DesignWrites by Bird & Bird - August 2014

By Ewan Grist, Manon Rieger-Jansen


At Bird & Bird we’re passionate about design. DesignWrites will unravel and explore the seemingly complex world of design protection, offering practical advice by looking at recent design cases, hearing from industry experts and sharing stories from the wider design community.

If you would like advice on how best to protect your designs or take action to stop copycats, please contact Ewan Grist for a complimentary consultation.

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UK: Calculating damages for design infringement

The case of Kohler Mira Limited v Bristan Group Limited1 related to the infringement of two Community registered designs and a number of UK unregistered design rights (“UDRs”) for electric shower units. In January 2014 the court found that three models sold by Bristan infringed certain of the UDRs owned by Kohler and so Kohler was entitled to damages in respect of this infringement.
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Fashion designers welcome CJEU ruling on unregistered Community designs

The Court of Justice of the European Union (CJEU) has followed the Opinion of Advocate General Wathelet, delivered in April 2014, answering questions referred to it by the Irish Supreme Court in Karen Millen’s favour. The questions concerned how the individual character of a design which is claimed to be entitled to be protected as an unregistered Community design is to be assessed.
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Supreme Court confirms the partial nullity of a Registered Community Design for a lollipop container

On 30 April 2014, the Supreme Court confirmed a judgment by the Court of Appeal of Alicante, declaring the partial invalidity of a Registered Community Design (RCD) for a lollipop container. The dispute was started by the Italian company Perfetti Van Melle, S.p.A., owner of the RCD no. 000721543-0001, a lollipop container comprising the following four views.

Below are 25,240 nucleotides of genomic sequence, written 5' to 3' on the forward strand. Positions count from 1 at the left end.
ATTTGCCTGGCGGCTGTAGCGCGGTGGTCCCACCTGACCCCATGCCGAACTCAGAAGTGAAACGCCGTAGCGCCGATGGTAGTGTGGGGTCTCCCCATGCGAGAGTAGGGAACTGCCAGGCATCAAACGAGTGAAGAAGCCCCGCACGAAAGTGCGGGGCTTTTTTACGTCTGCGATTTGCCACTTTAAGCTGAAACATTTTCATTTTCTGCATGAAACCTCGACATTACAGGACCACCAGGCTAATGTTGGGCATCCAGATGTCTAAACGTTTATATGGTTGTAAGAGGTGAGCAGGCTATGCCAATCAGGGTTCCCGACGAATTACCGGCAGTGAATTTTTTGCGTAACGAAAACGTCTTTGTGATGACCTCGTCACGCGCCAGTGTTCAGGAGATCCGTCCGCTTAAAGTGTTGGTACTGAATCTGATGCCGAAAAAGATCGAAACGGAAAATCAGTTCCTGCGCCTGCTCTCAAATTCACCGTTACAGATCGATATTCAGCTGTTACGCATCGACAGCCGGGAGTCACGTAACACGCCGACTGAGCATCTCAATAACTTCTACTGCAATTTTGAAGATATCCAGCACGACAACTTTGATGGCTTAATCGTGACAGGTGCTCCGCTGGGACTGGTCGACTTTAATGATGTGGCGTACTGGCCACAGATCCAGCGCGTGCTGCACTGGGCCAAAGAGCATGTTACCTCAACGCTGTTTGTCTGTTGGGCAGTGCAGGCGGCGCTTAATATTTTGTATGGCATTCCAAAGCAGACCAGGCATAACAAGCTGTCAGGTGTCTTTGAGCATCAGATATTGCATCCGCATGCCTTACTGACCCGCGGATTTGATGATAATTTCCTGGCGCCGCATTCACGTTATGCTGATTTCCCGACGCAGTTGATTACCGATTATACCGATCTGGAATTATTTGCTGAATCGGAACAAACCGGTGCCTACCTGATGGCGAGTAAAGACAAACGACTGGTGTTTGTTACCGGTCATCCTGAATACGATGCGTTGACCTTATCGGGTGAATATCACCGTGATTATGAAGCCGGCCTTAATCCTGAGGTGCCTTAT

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Surface decoration, line drawings and CADs in Community design registrations – a review

One of the issues which has arisen repeatedly in English design cases in recent years, but still remains unsettled, is how the presence of colour(s), shading, patterns and even logos (i.e. surface decoration) on either the design registration or indeed the allegedly infringing design itself should be treated when assessing infringement and how such surface decoration should be represented in design registrations.
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Incubation program for Hungarian designer start-ups

Design Terminal, a Hungarian state agency responsible for the stimulation of the creative industries, is playing a refreshing and diverse role by committing itself to changing the perception of design, fashion and architecture as businesses among the young and talented, and has started an open Consultation as well as a scholarship-based Mentoring Program.
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Review of Registered Designs Regime in Singapore